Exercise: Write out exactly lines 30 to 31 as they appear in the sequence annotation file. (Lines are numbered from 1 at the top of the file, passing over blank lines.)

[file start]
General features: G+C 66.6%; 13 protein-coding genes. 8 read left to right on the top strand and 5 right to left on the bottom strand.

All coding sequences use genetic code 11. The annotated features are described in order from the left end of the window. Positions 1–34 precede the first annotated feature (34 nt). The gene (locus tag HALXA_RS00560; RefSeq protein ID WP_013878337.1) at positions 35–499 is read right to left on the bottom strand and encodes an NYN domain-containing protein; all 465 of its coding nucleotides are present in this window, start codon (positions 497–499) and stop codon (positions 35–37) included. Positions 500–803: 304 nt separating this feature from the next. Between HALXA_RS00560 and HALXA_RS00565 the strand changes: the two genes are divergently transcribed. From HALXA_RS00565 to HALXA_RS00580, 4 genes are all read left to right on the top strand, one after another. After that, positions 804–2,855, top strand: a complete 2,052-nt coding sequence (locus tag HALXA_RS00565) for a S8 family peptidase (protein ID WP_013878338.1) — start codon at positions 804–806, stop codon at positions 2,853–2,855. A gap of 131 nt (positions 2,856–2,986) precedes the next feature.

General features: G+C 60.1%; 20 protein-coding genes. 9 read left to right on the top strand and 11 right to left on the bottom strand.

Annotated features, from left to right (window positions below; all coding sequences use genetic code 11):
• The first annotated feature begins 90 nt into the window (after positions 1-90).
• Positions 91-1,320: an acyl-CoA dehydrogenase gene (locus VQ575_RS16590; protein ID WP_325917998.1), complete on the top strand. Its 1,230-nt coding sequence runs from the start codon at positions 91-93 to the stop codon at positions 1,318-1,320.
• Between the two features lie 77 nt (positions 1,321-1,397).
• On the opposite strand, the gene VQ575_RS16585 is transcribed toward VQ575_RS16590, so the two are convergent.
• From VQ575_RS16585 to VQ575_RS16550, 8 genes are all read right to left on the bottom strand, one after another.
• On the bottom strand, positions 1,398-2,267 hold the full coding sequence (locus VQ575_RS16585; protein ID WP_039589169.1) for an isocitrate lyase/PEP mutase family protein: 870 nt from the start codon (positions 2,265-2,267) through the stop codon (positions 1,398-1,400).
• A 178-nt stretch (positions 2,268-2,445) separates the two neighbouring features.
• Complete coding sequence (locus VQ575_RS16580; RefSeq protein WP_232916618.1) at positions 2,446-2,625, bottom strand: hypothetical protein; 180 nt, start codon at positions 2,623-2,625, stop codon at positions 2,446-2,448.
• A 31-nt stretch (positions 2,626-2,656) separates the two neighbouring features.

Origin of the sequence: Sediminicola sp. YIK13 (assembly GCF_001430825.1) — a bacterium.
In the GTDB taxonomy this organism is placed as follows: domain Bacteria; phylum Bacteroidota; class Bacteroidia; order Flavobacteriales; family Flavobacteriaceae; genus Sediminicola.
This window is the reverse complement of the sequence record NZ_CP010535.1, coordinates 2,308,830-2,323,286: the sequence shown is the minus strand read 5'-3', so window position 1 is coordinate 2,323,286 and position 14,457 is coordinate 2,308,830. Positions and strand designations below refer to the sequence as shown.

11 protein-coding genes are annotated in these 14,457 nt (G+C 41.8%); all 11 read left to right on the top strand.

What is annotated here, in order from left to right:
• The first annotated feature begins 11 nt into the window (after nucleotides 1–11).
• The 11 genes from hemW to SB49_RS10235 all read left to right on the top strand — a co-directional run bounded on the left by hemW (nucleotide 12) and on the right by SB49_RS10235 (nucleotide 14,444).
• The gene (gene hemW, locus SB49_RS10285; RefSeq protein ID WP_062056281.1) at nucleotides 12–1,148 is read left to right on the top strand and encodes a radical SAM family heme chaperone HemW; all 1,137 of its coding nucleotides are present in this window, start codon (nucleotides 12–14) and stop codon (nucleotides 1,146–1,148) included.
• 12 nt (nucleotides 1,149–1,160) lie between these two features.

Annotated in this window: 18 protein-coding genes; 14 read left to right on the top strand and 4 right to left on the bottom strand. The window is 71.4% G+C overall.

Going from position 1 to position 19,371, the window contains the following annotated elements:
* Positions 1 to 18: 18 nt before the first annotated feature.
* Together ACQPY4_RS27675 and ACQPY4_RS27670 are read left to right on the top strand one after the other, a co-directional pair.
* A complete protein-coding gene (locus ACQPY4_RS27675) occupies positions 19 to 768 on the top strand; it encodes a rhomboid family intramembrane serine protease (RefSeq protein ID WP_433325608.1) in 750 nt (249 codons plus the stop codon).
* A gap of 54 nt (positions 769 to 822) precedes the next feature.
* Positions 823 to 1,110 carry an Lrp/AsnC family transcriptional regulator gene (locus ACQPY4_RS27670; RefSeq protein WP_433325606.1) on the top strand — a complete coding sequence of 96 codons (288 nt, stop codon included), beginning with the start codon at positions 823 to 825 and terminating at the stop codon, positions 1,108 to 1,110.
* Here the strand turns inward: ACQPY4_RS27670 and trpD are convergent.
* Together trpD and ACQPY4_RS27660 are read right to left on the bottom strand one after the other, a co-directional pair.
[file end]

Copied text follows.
* Here the strand turns inward: ACQPY4_RS27670 and trpD are convergent.
* Together trpD and ACQPY4_RS27660 are read right to left on the bottom strand one after the other, a co-directional pair.